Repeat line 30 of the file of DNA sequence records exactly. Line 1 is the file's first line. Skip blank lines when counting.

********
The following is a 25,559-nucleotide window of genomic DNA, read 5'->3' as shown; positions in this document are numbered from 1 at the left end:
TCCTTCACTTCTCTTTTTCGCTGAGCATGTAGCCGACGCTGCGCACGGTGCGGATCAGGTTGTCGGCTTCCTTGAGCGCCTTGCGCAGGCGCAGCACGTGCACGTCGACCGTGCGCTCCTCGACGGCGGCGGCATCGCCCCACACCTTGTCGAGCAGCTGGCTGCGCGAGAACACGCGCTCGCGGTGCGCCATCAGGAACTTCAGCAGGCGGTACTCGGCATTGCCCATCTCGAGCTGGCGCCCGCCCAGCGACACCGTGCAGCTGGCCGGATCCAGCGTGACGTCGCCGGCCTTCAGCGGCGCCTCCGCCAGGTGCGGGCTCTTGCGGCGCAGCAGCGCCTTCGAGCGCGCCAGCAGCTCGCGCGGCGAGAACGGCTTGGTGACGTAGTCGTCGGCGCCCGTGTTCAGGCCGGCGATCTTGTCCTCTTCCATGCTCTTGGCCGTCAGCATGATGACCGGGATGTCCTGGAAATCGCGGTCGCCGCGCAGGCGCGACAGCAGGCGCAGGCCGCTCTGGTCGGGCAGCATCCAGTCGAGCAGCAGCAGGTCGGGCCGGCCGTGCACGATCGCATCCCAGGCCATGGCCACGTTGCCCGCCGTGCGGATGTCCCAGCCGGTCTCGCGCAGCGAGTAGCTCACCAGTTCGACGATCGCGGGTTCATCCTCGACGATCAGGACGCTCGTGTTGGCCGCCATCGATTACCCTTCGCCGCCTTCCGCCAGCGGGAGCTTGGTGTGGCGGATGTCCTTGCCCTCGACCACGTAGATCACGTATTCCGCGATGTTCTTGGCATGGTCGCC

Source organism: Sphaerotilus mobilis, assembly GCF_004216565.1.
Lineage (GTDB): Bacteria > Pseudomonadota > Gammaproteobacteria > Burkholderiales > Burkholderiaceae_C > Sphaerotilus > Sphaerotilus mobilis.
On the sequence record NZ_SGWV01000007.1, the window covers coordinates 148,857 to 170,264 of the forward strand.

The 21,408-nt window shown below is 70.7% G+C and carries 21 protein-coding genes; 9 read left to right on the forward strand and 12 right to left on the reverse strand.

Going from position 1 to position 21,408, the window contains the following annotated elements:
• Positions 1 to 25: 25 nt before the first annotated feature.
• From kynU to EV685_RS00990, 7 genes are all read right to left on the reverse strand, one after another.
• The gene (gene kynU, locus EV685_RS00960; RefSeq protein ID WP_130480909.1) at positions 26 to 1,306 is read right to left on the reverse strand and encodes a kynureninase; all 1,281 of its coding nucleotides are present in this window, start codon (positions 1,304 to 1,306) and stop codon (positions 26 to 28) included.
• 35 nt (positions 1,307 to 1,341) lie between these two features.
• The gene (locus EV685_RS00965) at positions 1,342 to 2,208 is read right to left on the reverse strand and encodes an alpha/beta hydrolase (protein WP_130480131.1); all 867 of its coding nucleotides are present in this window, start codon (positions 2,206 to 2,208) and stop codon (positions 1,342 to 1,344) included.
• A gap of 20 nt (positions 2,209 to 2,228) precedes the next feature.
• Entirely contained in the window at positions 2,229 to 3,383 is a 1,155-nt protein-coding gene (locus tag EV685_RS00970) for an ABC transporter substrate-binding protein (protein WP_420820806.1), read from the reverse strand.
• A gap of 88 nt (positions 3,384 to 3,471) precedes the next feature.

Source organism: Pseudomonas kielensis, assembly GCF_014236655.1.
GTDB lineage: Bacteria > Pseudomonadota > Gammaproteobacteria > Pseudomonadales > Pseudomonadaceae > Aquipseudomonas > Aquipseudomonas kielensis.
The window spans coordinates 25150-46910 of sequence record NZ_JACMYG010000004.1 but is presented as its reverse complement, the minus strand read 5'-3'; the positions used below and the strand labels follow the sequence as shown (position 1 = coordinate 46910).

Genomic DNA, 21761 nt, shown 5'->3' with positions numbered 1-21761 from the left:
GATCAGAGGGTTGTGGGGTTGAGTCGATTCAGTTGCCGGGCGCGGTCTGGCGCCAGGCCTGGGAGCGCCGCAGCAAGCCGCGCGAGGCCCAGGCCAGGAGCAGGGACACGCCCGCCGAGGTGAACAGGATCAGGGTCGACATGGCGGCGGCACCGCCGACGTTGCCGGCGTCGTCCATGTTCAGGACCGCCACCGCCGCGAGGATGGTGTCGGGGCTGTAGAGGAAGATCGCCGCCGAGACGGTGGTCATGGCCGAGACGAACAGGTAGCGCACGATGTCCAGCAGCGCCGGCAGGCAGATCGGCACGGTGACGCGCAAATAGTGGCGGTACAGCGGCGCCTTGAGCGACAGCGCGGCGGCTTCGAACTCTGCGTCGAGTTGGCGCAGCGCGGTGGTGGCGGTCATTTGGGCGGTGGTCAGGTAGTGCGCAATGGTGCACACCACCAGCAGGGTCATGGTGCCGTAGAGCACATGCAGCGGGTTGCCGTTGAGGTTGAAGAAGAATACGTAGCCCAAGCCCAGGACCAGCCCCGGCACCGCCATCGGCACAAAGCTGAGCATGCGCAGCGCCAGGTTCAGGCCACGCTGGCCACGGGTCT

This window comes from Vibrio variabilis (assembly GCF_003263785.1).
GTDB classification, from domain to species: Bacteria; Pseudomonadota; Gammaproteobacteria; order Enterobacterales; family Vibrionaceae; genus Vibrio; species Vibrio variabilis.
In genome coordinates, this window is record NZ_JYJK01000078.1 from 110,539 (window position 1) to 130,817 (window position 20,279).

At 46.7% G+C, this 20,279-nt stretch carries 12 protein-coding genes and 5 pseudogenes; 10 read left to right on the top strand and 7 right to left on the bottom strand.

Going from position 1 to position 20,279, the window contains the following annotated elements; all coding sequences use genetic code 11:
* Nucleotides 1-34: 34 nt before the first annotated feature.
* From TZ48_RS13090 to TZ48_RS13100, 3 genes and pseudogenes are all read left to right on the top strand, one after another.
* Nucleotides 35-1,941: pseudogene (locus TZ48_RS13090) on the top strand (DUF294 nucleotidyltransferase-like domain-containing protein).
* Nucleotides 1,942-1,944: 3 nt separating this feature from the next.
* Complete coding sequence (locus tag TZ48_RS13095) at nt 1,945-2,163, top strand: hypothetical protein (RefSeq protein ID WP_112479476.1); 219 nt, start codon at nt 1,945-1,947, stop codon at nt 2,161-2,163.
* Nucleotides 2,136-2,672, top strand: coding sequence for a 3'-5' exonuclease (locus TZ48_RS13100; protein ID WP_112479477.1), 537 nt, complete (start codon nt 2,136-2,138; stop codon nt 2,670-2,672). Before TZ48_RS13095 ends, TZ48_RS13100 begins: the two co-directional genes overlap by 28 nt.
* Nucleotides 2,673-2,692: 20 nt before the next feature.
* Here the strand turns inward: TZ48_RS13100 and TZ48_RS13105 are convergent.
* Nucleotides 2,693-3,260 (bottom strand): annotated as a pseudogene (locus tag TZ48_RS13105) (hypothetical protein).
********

* Complete coding sequence (locus tag TZ48_RS13095) at nt 1,945-2,163, top strand: hypothetical protein (RefSeq protein ID WP_112479476.1); 219 nt, start codon at nt 1,945-1,947, stop codon at nt 2,161-2,163.